Use Shapes to Outlines for Figure Drawing
Use simple shapes to draw simple outlines
If you are struggling with figure drawing, try using circles and ellipses to form simple outlines. The key here is only to use round shapes to draw the body. For example, use a circle for the face, an ellipse the size of two circles for the body, long thin ellipses for the limbs, and so on. Find the overall shape that best matches your style and go from there.
Even though details like muscle-structure can change depending on the body, All bodies come from this simple structure of shapes. You can use reference photos as practice and fill in the body shapes with circles. Using this kind of simple outline will help you grasp the overall balance of your figures.
Use drawing figures
It also helps to use drawing models and 3D drawing figures to understand the balance of the body, especially when drawing difficult angles. Old-fashioned wooden drawing models will do, but for digital purposes, 3D figures are also useful. One of them, Design Doll, is free to use and, definitely worth checking out!
Another option is the digital painting software, Clip Studio Paint, which has a built-in 3D drawing figure feature. You can move the drawing figure around and practicing drawing it all within the software.
Clip Studio Paint
The overall image
You should avoid drawing from the edge of the canvas in. Instead, try to keep all of your main lines within its borders. This will allow you to understand better how all of the pieces of your drawing should fit together. For example, let’s say you are drawing a face, you will want to make sure all of the parts of the face are well proportioned and in the right places. To do this, first lightly sketch out the essential parts. Then, connect these parts to create a general idea of the entire face. Finally, check to see if the basic outline and all of the parts are in the right place. When your overall sketch is complete, you can then lightly sketch even more parts and so on. Continuously check that the overall proportions and positions of the eyes, nose, mouth, and so on, look natural.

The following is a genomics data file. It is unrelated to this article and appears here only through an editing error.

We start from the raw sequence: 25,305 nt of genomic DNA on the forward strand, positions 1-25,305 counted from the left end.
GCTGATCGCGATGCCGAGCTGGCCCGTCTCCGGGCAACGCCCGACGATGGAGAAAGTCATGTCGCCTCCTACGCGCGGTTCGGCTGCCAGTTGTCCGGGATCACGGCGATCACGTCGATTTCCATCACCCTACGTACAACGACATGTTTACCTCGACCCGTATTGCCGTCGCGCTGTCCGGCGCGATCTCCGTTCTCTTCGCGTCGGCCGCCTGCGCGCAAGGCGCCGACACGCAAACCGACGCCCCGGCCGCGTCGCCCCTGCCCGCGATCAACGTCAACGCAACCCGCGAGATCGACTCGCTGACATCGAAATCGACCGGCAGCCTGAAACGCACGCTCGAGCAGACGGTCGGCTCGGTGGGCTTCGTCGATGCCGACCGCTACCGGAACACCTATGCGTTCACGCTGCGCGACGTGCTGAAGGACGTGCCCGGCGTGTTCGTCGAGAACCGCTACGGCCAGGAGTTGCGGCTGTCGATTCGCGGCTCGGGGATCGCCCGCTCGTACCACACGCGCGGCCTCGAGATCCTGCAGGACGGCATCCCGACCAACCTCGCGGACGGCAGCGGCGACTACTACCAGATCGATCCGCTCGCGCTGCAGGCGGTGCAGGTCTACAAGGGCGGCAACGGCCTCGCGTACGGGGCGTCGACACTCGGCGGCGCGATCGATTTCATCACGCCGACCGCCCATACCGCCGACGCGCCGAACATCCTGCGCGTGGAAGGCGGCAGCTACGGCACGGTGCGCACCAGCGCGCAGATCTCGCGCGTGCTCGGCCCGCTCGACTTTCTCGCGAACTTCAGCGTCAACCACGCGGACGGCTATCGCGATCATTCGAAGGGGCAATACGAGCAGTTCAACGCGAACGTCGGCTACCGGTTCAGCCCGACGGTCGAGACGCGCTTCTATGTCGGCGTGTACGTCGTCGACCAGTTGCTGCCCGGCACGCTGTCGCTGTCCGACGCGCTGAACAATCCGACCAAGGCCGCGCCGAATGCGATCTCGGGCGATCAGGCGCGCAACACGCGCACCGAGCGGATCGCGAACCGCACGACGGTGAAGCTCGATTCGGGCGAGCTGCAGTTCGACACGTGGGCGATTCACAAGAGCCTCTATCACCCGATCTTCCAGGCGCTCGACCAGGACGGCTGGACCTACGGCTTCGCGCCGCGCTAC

Learn Structure to Improve Your Drawing
When drawing, looking at what you are going to draw is more important than moving your hands. Careful observation helps in many ways. Imagine how the cross-section would look like, and overall shape in a 3D fashion. Similarly, learning about what you are going to draw is also important. I always recommend using a human muscle anatomy diagram for reference.
Learning about human muscle anatomy teaches us how bodies move. What kind of muscles are under the skin, and what kind of shape are they? Knowing the answers to these questions allows you to look at the human body as a three-dimensional object. Understanding such structures will lead to an overall improvement in your drawing skills.
It’s challenging to make flawless drawings, but it’s satisfying to be able to draw the things you want to draw naturally. I hope you enjoy drawing when practicing and that you will be able to create splendid works.
Writer: Kaisake (界さけ), Collaborator: Yokota Maki (横田まき)